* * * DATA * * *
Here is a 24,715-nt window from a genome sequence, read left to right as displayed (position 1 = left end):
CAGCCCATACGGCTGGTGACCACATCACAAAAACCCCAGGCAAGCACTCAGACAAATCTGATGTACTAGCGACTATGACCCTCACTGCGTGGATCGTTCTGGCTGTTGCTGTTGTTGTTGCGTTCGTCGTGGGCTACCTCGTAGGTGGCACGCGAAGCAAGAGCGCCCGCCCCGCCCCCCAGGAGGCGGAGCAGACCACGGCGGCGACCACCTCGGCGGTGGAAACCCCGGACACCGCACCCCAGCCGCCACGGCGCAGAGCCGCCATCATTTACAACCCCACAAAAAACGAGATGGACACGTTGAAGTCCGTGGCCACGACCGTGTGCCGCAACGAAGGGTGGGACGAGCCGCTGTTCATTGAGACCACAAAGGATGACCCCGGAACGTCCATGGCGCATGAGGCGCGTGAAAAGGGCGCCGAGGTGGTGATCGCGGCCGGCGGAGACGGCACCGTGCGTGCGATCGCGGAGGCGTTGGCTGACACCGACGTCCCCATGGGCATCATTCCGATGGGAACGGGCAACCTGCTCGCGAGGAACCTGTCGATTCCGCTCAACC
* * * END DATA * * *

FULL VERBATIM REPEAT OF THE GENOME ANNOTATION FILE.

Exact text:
Here is a 24,715-nt window from a genome sequence, read left to right as displayed (position 1 = left end):
CAGCCCATACGGCTGGTGACCACATCACAAAAACCCCAGGCAAGCACTCAGACAAATCTGATGTACTAGCGACTATGACCCTCACTGCGTGGATCGTTCTGGCTGTTGCTGTTGTTGTTGCGTTCGTCGTGGGCTACCTCGTAGGTGGCACGCGAAGCAAGAGCGCCCGCCCCGCCCCCCAGGAGGCGGAGCAGACCACGGCGGCGACCACCTCGGCGGTGGAAACCCCGGACACCGCACCCCAGCCGCCACGGCGCAGAGCCGCCATCATTTACAACCCCACAAAAAACGAGATGGACACGTTGAAGTCCGTGGCCACGACCGTGTGCCGCAACGAAGGGTGGGACGAGCCGCTGTTCATTGAGACCACAAAGGATGACCCCGGAACGTCCATGGCGCATGAGGCGCGTGAAAAGGGCGCCGAGGTGGTGATCGCGGCCGGCGGAGACGGCACCGTGCGTGCGATCGCGGAGGCGTTGGCTGACACCGACGTCCCCATGGGCATCATTCCGATGGGAACGGGCAACCTGCTCGCGAGGAACCTGTCGATTCCGCTCAACC